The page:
Jasper County, Illinois

History & Genealogy


Old Records in Court House

Held Court in Homes in 1835 and Court Ruled County

May 3, 1927

From the "Newton Press"
©Transcribed by Kim Torp

There is an old volume all written by hand, slightly dimmed by the passing of more than ninety years, but still plain and easily legible, in the county clerk's office. This is the earliest record of Jasper county, the commissioner's court which carried on the work now done by the supervisors and by the court. Circuit court was held at that time too.

LEWIS W. JOURDAN was the sheriff at that time. The county commissioners in 1835, ninety-two years ago, were WILLIAM M. RICHARDS, GEORGE MATTINGLY, W.H. CLAYCOMB, and JOHN BARNS was the clerk. In 1835, there were two precincts in the county. The Price precinct in the south part and the Claycomb in the north east, and in that year a Newton precinct comprising the entire northwestern portion of the county was established.

THOMAS M. LAY was paid $25.00 to lay out the town of Newton in that year, and the county paid his stake-holders and chain men also.

This proved to be a poor investment for the county for JOHN BARNS who was appointed county agent to sell the town lots in Newton up to 1838 had received only $20 for the plots. The fact that the county was growing, however was illustrated by the fact that several immigrants became citizens in this period. Instead of making several applications at various times and waiting seven years to become citizens, they simply made affidavits of their intention of living here and renouncing allegiance to their former king or ruler. Among those who became citizens at this period were CHARLES GUTHNECK, JOHN WEISE, CHARLES KINSEL, BERNARD FALLER and NICHOLAS ADAMI from France, and FRANCIS CARTER from Great Britain.

Instead of applying to an Illinois state commerce commission for authority to build a dam, THOMAS GARWOOD was given a writ of aquadamus by the county court. They had the power to fix prices in almost every business. Grocery licenses and tavern keeper's licenses were issued together with the prices each could charge. Tavern keepers were to receive $1.50 for board and room for a week and 6 ¼ cents for a bed for a night. All kinds of liquors were enumerated and the price of each was fixed.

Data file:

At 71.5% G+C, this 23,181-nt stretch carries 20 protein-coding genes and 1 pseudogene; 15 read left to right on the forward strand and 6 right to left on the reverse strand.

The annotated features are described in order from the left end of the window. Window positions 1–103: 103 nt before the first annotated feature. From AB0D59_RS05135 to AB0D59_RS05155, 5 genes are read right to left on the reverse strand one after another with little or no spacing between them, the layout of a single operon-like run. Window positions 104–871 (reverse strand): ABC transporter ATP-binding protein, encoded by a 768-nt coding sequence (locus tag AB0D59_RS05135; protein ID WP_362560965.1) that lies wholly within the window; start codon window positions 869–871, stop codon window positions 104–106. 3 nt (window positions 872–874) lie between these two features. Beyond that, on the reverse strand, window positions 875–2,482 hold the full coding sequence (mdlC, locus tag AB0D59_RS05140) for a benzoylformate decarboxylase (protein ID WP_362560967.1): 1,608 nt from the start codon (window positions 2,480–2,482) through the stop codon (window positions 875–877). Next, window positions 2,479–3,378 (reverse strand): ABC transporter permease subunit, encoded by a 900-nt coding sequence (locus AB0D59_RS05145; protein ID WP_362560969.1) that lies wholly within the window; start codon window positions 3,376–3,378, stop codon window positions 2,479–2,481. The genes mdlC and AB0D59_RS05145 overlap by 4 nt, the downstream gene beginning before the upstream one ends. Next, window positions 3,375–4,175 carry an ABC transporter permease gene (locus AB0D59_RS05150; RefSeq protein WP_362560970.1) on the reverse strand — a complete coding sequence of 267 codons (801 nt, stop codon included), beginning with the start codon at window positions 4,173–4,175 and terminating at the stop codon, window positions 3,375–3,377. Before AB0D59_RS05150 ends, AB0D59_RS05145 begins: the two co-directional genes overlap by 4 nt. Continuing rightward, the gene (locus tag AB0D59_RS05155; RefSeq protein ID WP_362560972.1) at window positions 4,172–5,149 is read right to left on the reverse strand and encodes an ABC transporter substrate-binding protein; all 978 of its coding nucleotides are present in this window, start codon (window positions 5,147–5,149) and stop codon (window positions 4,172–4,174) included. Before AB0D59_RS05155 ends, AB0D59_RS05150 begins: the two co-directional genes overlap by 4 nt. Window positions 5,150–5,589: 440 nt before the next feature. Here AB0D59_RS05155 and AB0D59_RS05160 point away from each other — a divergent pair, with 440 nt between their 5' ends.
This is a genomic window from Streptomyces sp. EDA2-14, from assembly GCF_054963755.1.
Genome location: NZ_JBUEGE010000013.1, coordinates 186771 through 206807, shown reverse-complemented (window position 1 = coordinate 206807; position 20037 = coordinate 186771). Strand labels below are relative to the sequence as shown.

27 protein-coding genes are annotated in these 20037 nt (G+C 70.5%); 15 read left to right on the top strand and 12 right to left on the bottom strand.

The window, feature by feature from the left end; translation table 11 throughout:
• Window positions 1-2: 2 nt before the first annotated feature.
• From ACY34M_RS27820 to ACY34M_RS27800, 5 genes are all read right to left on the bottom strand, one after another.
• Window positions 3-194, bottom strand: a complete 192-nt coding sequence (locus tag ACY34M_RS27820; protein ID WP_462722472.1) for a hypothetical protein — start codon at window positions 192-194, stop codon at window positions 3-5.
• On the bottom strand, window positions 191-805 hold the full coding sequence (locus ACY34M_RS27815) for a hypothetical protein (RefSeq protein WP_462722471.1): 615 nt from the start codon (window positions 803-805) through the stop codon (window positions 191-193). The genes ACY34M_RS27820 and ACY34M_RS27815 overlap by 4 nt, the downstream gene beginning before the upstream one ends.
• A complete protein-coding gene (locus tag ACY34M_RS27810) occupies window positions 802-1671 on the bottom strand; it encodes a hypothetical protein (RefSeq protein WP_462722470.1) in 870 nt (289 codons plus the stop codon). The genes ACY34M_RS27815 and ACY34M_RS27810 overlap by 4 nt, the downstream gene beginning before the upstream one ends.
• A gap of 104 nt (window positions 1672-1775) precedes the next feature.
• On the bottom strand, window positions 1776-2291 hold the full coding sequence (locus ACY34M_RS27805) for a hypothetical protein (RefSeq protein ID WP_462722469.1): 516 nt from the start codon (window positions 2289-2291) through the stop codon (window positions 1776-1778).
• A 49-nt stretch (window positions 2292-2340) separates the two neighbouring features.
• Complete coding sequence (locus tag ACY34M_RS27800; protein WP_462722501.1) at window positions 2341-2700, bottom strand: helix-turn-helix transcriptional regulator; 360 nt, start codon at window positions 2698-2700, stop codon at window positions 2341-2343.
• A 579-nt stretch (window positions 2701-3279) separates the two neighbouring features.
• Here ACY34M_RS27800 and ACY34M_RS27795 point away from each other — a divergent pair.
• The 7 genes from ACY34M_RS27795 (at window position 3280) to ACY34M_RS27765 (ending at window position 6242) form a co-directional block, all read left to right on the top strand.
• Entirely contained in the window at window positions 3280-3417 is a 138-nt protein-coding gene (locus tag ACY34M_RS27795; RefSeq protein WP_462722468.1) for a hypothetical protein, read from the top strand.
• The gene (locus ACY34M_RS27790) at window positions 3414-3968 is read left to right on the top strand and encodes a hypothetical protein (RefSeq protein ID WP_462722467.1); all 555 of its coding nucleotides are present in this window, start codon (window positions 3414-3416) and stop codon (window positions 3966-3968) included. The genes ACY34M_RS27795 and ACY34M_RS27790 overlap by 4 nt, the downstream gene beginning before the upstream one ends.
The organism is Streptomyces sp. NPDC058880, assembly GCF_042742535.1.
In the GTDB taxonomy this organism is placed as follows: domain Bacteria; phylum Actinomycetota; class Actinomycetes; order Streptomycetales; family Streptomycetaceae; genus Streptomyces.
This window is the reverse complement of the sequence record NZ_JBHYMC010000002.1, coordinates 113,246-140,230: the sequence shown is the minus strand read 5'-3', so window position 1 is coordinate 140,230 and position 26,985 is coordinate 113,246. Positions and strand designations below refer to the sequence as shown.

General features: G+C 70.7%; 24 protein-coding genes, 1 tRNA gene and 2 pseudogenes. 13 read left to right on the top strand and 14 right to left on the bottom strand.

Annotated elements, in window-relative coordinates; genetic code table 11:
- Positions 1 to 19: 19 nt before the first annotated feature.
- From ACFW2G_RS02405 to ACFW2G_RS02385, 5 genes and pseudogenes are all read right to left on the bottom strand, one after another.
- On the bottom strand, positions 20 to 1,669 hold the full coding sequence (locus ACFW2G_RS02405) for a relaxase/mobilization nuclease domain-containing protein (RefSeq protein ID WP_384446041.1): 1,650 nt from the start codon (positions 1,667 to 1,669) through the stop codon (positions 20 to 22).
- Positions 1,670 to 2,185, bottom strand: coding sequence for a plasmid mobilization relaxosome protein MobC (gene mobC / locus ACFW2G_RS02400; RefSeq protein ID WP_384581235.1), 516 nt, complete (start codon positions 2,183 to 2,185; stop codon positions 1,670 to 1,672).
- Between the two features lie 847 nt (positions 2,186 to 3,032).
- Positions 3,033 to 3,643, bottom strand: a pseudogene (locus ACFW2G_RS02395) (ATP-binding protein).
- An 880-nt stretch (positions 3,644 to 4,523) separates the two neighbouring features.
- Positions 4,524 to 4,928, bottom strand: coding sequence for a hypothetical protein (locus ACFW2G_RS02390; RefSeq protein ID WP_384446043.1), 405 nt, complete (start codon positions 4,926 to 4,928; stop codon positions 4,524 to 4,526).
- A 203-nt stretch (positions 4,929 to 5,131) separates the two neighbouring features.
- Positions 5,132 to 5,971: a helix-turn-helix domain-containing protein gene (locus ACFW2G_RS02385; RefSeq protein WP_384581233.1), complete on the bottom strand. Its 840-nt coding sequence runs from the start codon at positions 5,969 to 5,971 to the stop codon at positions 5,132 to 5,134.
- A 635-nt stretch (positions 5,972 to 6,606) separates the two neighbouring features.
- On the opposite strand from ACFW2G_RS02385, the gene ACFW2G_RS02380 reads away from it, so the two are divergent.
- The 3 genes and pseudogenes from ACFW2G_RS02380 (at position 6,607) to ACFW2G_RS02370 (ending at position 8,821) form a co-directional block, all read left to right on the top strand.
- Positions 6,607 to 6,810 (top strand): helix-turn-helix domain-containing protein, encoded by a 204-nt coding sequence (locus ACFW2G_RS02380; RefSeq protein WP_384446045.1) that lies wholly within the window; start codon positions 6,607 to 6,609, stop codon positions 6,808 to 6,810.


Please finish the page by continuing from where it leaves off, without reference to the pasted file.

Many roads were laid out in this period and the most of them were laid out in relation to the county line, certain trees, lanes and homes. Every able bodied man in the county had to work five days on the roads by order of the sheriff. Money for their upkeep and for any other purpose was entirely lacking. The taxes for 1835 amounted to less than a hundred dollars, and the assessor, TIMOTHY GARWOOD, was paid $9.00 for furnishing a list of the taxable wealth of the county. In 1838 the total tax amounted to $130. Expenditures were equally small. Election judges received 50 cents per day. The honorable county judges, the clerk and the sheriff drew $1.50 per day. The county usually was in debt at that time. The expenditures were largely met by fees and by licenses.

The first mention of Sainte Marie or Saint Mary as it was then called, was found in the year 1840 when JOSEPH PICQUET and F. HARTRICH appeared before the court and asked for a road to Sainte Marie.

In 1839 a court house was built by BENJAMIN HARRIS. It was a brick structure two stories high and forty feet square. Up until this time court was held at the residence of the sheriff. A jail was built a year earlier at the cost of $370. This wooden structure was furnished with palisades and a deep ditch around it. They could secure no one to put iron bars in the building.


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